There’s a running joke around NASA that the mostimportant thing about rocket travel is that “the pointy end goes up.” Thatseems simple enough—and that’s what we expect Ares I-X to do today. But haveyou ever wondered what is ON the pointy end of the rocket? You might be surprised.
Rather than an actual point or smooth, aerodynamic surface, the very top of theAres I-X rocket is capped by an instrument called the “five-hole probe.” As itsname suggests, this instrument has five holes on its conical point, which takein air during flight. The probe is actually a set of sensors that collectsaerodynamic data, including total air pressure, static air pressure, angle ofattack, and other measures that verify how well the vehicle is beingcontrolled—one of the primary objectives of the test.
Because of the importance of this sensor, the five-hole probe is keptunder a protective cover, which will be removed by someone standing on top ofthe launch gantry and pulling it off with a lanyard. The cover will be removedabout 45 to 50 minutes before launch time. Once the cover is off, the five-holeprobe will be ready to slice through the air and make its contribution to theflight test…pointy end up, of course.
11 thoughts on “The Pointy End of the Rocket”
A variant of the “$200 motor will burn out to protect the 50-cent fuse”. The oddest things will hang you up.
I guess this is the famous “one thing will always go wrong with each launch”.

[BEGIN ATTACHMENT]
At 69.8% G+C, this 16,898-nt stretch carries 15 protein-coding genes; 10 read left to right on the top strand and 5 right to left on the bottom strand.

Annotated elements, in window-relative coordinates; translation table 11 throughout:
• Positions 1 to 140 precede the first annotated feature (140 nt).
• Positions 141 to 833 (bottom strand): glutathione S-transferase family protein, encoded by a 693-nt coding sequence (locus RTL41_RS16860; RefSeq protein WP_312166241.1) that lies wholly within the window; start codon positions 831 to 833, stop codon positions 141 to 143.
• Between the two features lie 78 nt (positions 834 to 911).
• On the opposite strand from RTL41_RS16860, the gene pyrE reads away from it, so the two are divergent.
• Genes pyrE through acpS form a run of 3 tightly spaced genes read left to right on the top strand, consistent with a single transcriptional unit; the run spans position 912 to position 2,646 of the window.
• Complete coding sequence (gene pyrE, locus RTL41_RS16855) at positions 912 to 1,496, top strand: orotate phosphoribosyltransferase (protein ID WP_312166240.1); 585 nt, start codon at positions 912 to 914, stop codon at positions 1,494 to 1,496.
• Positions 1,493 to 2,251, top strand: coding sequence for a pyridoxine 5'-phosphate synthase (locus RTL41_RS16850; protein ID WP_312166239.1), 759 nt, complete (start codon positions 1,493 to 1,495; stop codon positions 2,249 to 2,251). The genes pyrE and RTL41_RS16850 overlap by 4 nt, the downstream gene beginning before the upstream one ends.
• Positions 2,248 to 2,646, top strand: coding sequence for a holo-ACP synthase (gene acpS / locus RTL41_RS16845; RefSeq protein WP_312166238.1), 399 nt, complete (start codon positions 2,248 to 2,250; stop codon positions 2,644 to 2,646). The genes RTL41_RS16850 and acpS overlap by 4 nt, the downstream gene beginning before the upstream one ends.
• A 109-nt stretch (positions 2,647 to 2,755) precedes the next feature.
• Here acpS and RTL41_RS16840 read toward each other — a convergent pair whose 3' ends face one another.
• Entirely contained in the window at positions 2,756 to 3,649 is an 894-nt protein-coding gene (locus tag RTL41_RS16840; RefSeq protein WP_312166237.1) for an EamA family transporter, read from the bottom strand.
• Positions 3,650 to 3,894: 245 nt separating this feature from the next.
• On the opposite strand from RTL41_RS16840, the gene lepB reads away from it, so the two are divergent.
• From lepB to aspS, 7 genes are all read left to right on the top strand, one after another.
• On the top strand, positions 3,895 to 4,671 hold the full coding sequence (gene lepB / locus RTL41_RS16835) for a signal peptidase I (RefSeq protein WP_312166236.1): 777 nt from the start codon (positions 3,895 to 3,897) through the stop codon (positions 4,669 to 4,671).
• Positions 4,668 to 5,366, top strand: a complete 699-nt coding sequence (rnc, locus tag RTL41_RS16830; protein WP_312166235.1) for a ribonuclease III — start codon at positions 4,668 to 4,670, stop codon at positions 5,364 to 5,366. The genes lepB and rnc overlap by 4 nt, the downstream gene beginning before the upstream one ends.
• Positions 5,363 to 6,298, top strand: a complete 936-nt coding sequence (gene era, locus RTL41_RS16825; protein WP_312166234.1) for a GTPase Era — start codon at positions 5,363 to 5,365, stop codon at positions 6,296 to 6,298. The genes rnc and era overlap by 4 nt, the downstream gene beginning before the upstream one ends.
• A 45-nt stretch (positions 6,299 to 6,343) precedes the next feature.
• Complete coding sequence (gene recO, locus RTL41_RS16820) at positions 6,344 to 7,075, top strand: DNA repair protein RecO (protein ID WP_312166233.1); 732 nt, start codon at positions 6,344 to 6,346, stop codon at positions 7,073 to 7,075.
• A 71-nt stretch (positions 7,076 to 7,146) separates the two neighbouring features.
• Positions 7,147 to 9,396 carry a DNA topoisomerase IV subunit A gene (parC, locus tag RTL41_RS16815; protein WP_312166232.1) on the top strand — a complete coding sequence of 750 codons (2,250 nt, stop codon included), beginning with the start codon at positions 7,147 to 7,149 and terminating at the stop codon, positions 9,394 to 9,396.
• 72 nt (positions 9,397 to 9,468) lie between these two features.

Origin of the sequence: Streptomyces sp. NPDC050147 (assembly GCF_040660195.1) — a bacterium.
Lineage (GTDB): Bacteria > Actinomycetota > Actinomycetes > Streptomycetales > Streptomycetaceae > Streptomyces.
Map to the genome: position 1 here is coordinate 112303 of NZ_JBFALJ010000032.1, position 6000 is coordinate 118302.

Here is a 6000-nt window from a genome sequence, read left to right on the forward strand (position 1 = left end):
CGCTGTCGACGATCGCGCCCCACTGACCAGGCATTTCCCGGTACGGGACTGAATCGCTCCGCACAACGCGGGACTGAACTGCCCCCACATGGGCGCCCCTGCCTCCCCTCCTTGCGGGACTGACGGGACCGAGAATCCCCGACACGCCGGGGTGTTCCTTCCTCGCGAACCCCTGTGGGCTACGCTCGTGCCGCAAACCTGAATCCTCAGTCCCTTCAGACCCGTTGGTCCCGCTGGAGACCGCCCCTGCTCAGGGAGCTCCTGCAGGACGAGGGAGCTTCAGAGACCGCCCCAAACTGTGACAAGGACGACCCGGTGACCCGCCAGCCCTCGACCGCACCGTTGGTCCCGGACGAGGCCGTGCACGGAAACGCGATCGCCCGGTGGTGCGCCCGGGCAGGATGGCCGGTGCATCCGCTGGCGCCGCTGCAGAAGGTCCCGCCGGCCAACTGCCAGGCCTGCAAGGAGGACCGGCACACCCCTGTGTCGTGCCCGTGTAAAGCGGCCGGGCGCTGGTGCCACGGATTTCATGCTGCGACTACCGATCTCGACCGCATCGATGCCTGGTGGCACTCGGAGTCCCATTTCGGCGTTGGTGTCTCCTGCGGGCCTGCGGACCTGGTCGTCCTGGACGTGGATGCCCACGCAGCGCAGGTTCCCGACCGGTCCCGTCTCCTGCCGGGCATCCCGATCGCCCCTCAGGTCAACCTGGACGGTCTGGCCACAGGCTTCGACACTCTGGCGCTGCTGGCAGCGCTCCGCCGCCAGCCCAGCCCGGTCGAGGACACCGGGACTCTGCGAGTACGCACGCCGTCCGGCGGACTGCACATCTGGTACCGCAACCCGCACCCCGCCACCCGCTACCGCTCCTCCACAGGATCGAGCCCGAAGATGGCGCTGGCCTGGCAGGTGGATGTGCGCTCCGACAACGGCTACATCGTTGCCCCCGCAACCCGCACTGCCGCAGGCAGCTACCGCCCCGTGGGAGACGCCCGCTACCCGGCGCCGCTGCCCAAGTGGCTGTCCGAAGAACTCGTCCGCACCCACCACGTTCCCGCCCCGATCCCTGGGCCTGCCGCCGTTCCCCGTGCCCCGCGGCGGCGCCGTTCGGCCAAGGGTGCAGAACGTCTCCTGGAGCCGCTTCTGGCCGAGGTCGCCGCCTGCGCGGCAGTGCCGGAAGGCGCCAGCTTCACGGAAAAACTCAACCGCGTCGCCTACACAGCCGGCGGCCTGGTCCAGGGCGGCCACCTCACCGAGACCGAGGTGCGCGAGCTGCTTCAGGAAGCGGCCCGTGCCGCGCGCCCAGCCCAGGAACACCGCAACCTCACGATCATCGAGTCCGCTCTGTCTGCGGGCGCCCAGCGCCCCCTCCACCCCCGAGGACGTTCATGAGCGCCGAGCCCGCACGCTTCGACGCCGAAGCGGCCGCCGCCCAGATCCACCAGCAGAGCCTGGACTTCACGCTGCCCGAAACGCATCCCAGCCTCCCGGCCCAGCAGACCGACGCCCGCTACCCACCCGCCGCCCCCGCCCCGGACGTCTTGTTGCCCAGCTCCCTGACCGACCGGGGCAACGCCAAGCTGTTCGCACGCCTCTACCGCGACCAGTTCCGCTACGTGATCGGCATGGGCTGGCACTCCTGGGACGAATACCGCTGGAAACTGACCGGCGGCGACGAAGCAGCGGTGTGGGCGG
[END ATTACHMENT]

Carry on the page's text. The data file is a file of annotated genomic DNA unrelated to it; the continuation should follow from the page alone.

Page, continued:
Good luck, Ares 1-X!
Launch observation, NJ
good luck with the launch – do you think it will happen today? am tuned in at work in London, UK, watching with interest 🙂
this space craft looks like the one designed and launched by the russians and chinese, is this correct?
good look with the launch. Hope my tax dollars are well invested.
I was in the Field Artillery, and in our gun positions we had what was basically an intercom system between the guns and the fire direction center. At least once on each training exercise some anonymous joker would get on the horn and say “remember, pointy end goes in the tube first”.
Well you will immediately know if you have the rocket upside down, it will surface in china.
So, if you scrub after removing the cover (like today) and you get rain (like tonight) who gets to shinny up the rocket to put the cover back on???
The Ares I-X and Ares I designs are native to the U.S. While all rockets tend to look much alike, Ares I is unique in that much of the upper half (the “hammer head”) is wider then the lower half. A primary objective of the Ares I-X flight test is to determine how challenging it is to control a vehicle with this configuration.
Eddy – I can’t speak for the rest of the rocket, but the probe in the above photos was designed and assembled by the tiny company I work for (subcontracted by LMCO) in Blacksburg, Virginia. It’s 100% homegrown (and I suspect the more important parts of the rocket are too).
Wow…way to not mention the small companies that make all of this possible.
Back in the day the catch phrase was BEF. This means blunt end forward. In other words when you re-enter make sure the heatshield, or blunt end, comes in first. Otherwise it could ruin your entire day.
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